Competition is certainly heating up in the field of robotic-assisted surgery, but if the CEO of the reigning market leader is sweating over the newcomers, he's not letting it show.
Given the recent FDA clearance of TransEnterix's Senhance Surgical Robotic System, plus whispers of new flexible robotic technologies in the works from other competitors, analysts have been on the lookout for potential chinks in the armor at Intuitive Surgical. But CEO Gary Guthart emphasized the company's deep experience in the space and said during the call that he worries a lot less about what others are doing and a lot more about what Intuitive is doing to satisfy customer needs.
"With regard to other systems that are coming or have come out, our experience goes back pretty far," Guthart said during the call, according to a Seeking Alpha transcript.
In terms of various approaches that have been explored in surgical robotics over the past 20 years, it's safe to say Intuitive has 'been there, done that' and that experience is what the company is banking on now as new entrants join the market. In fact, Guthart even shared some words of wisdom for these newcomers last year in a contributed article for MD+DI.
Instead of focusing on what the competition is up to, Intuitive has let its customers guide the company's R&D pipeline. "It's our customers who have really taken us to the position we are in with integrated systems, things that work very well together," Guthart said.
For example, if a surgeon is using a robotic system but has a manual stapler, that surgeon almost always has to scrub in and scrub out for that part of the procedure because it's unusual for a physician's assistant to fire a stapler, he said. "So the workflow of getting up and sitting down is really challenging. The challenge of integrating multiple different technologies from multiple different vendors at the OR is a headache, and they tell us that," Guthart said. "We like this all to work together as if it was designed with a whole thought."
As customers begin to have more robotic-assisted technologies to choose between, Guthart said he thinks they will think those things through as they make their decision. But it is reasonable to expect that some of those customers may be intrigued by what TransEnterix and others have to offer.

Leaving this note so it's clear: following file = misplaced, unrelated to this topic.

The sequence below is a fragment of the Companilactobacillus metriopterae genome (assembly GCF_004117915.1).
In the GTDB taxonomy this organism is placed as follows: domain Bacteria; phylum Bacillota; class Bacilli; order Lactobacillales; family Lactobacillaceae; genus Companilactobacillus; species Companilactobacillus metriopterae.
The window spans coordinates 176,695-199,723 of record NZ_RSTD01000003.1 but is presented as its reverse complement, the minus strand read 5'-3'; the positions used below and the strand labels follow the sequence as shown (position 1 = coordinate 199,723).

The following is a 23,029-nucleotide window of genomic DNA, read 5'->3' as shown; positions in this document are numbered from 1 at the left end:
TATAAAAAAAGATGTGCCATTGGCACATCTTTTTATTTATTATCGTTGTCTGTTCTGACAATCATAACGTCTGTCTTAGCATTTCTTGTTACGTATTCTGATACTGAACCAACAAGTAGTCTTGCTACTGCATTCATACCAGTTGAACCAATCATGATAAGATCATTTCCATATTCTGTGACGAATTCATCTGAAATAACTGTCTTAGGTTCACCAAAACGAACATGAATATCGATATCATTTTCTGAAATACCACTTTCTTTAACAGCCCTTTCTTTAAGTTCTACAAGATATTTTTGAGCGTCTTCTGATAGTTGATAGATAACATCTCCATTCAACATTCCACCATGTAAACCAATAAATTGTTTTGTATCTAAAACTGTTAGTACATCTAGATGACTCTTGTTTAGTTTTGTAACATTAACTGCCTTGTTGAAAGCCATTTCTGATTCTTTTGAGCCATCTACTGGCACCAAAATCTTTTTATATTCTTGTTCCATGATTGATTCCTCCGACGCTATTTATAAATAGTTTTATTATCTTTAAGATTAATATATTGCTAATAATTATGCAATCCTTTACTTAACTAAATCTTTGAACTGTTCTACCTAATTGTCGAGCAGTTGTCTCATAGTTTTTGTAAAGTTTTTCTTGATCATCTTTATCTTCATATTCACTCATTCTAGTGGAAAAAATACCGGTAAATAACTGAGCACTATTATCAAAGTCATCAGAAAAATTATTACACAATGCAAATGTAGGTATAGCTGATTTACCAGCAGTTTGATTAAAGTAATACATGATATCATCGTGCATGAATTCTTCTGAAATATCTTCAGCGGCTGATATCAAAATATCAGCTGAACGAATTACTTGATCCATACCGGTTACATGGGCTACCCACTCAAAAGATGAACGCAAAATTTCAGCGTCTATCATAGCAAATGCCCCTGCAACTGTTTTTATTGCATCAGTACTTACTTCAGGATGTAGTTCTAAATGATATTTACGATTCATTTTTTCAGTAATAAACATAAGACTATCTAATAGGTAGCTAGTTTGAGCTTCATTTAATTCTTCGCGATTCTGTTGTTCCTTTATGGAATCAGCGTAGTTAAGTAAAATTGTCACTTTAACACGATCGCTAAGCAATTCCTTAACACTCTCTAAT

Morrisville, NC-based TransEnterix acquired the system now known as the Senhance in 2015 and the technology is now the first new market entrant into the field of abdominal surgical robotics since 2000. The two key differentiating characteristics of the system are the force feedback, which helps the surgeon "feel" the stiffness of tissue being grasped by the robotic arm, and eye-tracking, which helps control the movement of the surgical tools by simply moving their eyes.
"You would ask, could it delay sales cycles? And the answer to that is yes, it can in the near term," Guthart said. He added that the company is already competing with some of these new systems, like the Senhance, in Europe, and therefore is already used to talking to customers there as they evaluate new technologies and knows what questions to expect from U.S. customers.
"And so, it may cause some short-term ripples, but we will be ready to engage those conversations with hospitals," Guthart said. "And again, I think we didn't end up where we are by accident."
The advantage of being the market leader, Guthart said, is that Intuitive has an IP portfolio built on its previous experience of problems the company has overcome along the way, and the solutions it has patented as a result. "So that's something that's an asset for the company as we go forward," he said.
That strategy appears to be paying off, judging by the company's third-quarter earnings report. Intuitive said da Vinci procedures grew roughly 15% during the recent quarter, compared to the same period last year. The company also posted revenue of $806 million, which reflects a growth of 18% compared with $683 million for the third quarter of 2016.